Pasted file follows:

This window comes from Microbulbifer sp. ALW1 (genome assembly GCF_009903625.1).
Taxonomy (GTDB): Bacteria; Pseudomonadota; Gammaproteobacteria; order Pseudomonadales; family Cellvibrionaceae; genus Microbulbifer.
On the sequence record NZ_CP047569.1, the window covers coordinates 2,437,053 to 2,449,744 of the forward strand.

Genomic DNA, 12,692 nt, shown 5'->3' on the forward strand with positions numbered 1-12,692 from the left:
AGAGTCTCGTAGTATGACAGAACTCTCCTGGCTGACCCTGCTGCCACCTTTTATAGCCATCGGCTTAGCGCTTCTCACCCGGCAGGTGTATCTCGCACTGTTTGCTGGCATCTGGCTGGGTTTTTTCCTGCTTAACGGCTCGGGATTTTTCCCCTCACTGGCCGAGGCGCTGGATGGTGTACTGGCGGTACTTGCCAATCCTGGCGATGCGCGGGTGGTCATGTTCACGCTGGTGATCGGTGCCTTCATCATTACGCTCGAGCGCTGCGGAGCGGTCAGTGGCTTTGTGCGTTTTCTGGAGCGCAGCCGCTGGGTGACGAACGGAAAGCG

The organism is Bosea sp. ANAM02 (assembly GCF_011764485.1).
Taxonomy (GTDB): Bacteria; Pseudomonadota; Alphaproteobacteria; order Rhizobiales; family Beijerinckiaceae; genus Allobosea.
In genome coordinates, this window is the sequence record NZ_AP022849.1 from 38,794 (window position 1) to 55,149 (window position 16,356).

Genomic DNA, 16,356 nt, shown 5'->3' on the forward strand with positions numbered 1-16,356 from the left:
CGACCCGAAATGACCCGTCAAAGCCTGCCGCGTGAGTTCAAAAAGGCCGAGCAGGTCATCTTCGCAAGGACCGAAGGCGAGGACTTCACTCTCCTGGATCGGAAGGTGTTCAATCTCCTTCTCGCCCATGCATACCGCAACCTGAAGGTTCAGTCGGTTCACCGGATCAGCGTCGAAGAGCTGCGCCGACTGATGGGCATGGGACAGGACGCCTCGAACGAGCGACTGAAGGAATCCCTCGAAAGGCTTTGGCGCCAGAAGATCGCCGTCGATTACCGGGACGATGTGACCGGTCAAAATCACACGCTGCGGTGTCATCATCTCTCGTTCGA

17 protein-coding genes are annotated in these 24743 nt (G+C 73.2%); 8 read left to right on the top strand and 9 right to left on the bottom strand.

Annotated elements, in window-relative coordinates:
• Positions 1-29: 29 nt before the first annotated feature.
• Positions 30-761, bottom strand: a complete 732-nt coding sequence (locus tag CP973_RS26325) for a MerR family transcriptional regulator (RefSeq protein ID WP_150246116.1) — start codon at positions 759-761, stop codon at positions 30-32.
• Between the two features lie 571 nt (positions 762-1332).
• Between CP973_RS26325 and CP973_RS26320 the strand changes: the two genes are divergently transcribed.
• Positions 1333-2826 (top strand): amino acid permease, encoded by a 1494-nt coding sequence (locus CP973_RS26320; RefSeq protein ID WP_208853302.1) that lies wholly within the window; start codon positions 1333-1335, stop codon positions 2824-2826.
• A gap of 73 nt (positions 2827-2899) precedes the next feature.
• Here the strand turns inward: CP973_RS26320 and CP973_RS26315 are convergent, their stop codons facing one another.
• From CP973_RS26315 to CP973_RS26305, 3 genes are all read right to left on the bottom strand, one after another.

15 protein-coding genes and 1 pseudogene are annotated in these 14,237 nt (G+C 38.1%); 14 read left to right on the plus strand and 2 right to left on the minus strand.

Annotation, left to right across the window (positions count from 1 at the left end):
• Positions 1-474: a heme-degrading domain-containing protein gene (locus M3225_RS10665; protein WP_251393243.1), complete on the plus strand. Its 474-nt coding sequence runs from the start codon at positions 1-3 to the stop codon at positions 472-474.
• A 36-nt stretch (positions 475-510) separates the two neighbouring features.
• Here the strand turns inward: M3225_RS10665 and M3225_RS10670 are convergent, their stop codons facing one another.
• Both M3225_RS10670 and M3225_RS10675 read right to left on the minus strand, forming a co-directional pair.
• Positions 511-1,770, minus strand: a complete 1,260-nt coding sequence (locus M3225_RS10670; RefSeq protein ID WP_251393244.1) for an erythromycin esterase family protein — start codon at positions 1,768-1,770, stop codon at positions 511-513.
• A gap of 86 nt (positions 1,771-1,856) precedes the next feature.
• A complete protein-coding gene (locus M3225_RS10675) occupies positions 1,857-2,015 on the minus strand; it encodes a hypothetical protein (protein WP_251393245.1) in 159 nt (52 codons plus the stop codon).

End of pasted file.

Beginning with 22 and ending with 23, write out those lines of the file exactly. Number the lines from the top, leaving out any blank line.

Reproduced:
Annotation, left to right across the window (positions count from 1 at the left end):
• Positions 1-474: a heme-degrading domain-containing protein gene (locus M3225_RS10665; protein WP_251393243.1), complete on the plus strand. Its 474-nt coding sequence runs from the start codon at positions 1-3 to the stop codon at positions 472-474.